I know it’s been a bit since I’ve sent an email. Some of you may have even missed them!
I’m going to depart from the usual format today because I found out – because I asked – that a lot of you don’t know that I actually do acupuncture…here…with needles.
Well…I do. And I have for quite a few years. I also found out – again that asking thing – that that there are a lot of questions about acupuncture. How does it work? What can you use it for? Etc…
So today’s email is really an information piece. It’s written by Sara Adaes PhD and is a pretty decent overview of acupuncture. It’s not a long read and is fully referenced. If you have any specific questions, please give me a call or shoot me an email. I’d be happy to talk about it.
by Sara Adaes, PhD (c) | October 21, 2014
Acupuncture has been used in traditional Chinese medicine for over 2,000 years. In the Western world, acupuncture has been a highly controversial therapy, mostly due to the lack of scientific explanations for its mechanisms of action. Nevertheless, acupuncture has become increasingly accepted, having spread worldwide and having become a frequently sought-after alternative therapy.
In 1997, the National Institutes of Health (NIH) Consensus Development Program recognized acupuncture as a therapeutic intervention of complementary medicine. The World Health Organization (WHO) now recommends the use of acupuncture for treatment of numerous diseases and symptoms associated with cardiovascular, neurological, musculoskeletal, respiratory, gastrointestinal, gynecological and psychological disorders.
It is estimated that 3 million adults in the USA receive acupuncture treatments each year, with chronic pain being the most common reason for seeking this therapy. In fact, the efficacy of acupuncture in diverse painful conditions is now widely recognized, having earned the denomination “acupuncture analgesia”. An estimate of 50% to 85% of chronic pain patients seem to benefit from acupuncture.
Although acupuncture analgesia may have an important psychological component, increasing evidence has been demonstrating that the analgesic effect of acupuncture may indeed be due to a physiological action. The increasingly generalized use of acupuncture has stimulated research on the physiological and biochemical mechanisms underlying acupuncture analgesia. In the last decades, there has been a rapid development of our knowledge of the neurological processes induced by acupuncture. Although a consensual theory is still lacking, many hypotheses have been proposed for the mechanisms of acupuncture analgesia.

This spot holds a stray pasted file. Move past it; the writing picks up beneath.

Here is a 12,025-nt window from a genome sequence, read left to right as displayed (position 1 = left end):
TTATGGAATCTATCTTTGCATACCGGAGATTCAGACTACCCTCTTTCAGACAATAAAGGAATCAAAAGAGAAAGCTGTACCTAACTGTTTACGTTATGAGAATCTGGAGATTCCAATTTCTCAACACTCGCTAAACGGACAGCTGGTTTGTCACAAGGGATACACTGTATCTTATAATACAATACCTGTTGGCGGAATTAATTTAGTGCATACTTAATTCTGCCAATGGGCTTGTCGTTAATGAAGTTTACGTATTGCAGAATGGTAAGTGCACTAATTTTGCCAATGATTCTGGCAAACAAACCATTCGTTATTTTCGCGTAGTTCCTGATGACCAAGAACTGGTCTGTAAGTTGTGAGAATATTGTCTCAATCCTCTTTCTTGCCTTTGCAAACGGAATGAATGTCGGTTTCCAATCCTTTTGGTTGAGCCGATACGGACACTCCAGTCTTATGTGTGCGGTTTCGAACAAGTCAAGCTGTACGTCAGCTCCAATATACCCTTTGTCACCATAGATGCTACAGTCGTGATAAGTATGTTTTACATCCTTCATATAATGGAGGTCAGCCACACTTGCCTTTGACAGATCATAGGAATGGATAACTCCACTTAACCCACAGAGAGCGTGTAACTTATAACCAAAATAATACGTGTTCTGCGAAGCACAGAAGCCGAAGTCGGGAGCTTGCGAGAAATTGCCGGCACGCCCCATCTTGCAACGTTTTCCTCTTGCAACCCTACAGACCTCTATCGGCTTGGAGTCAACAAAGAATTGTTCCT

Acupuncture points seem to be special sites with denser sensory innervation and connective tissue, and a richer content of TRPV1 receptors, which are important players in pain mechanisms. The insertion of a needle into these points acts as a mechanical stimulus that activates the mechanoreceptors and sends afferent signals to the central nervous system, to areas involved in pain processing. Neurochemical processes of pain modulation are consequently activated, inducing acupuncture analgesia.
Both clinical and laboratory data indicate that the endogenous opioidsystem participates in acupuncture analgesia. In fact, a reduced need for opioid-like-medication in patients with chronic pain after acupuncture treatment has been reported. The noradrenergic system has also been associated with acupuncture analgesia in experimental studies, where a decreased level of noradrenaline in the brain was observed after acupuncture-induced analgesia. Studies in animal models of inflammatory and neuropathic pain have also found evidence for a role of serotonin and glutamate in acupuncture analgesia. Other pain mediators that have been suggested to be modulated by acupuncture include somatostatin, cannabinoids, and neurotrophic factors. However, clinical studies supporting these theories are still lacking.
Experimental models of pain have also indicated that acupuncture may have an anti-inflammatory action by having a modulatory effect on the release of pro-inflammatory mediators. These results have been supported by clinical findings showing a reduction in the production of pro-inflammatory molecules after acupuncture in patients with osteoarthritic pain and chronic pelvic pain syndrome.
Despite these recent advances in the understanding of the mechanisms of acupuncture analgesia, there is still a lot of ground to break. What seems to be clear is that, regardless of how that happens, acupuncture works. And there’s no harm in trying it.
Leung L (2012). Neurophysiological basis of acupuncture-induced analgesia–an updated review. Journal of acupuncture and meridian studies, 5(6), 261-70 PMID: 23265077
Vickers AJ, Cronin AM, Maschino AC, Lewith G, MacPherson H, Foster NE, Sherman KJ, Witt CM, Linde K, & Acupuncture Trialists’ Collaboration (2012). Acupuncture for chronic pain: individual patient data meta-analysis.Archives of internal medicine, 172 (19), 1444-53 PMID: 22965186
Vickers AJ, & Linde K (2014). Acupuncture for chronic pain. JAMA : the journal of the American Medical Association, 311 (9), 955-6 PMID: 24595780
Zhang R, Lao L, Ren K, & Berman BM (2014). Mechanisms of acupuncture-electroacupuncture on persistent pain. Anesthesiology, 120 (2), 482-503 PMID: 24322588
Zhao ZQ (2008). Neural mechanism underlying acupuncture analgesia.Progress in neurobiology,
85 (4), 355-75 PMID:
I hope the week goes great for you all. Please call/email with any questions, I’d love to hear from you!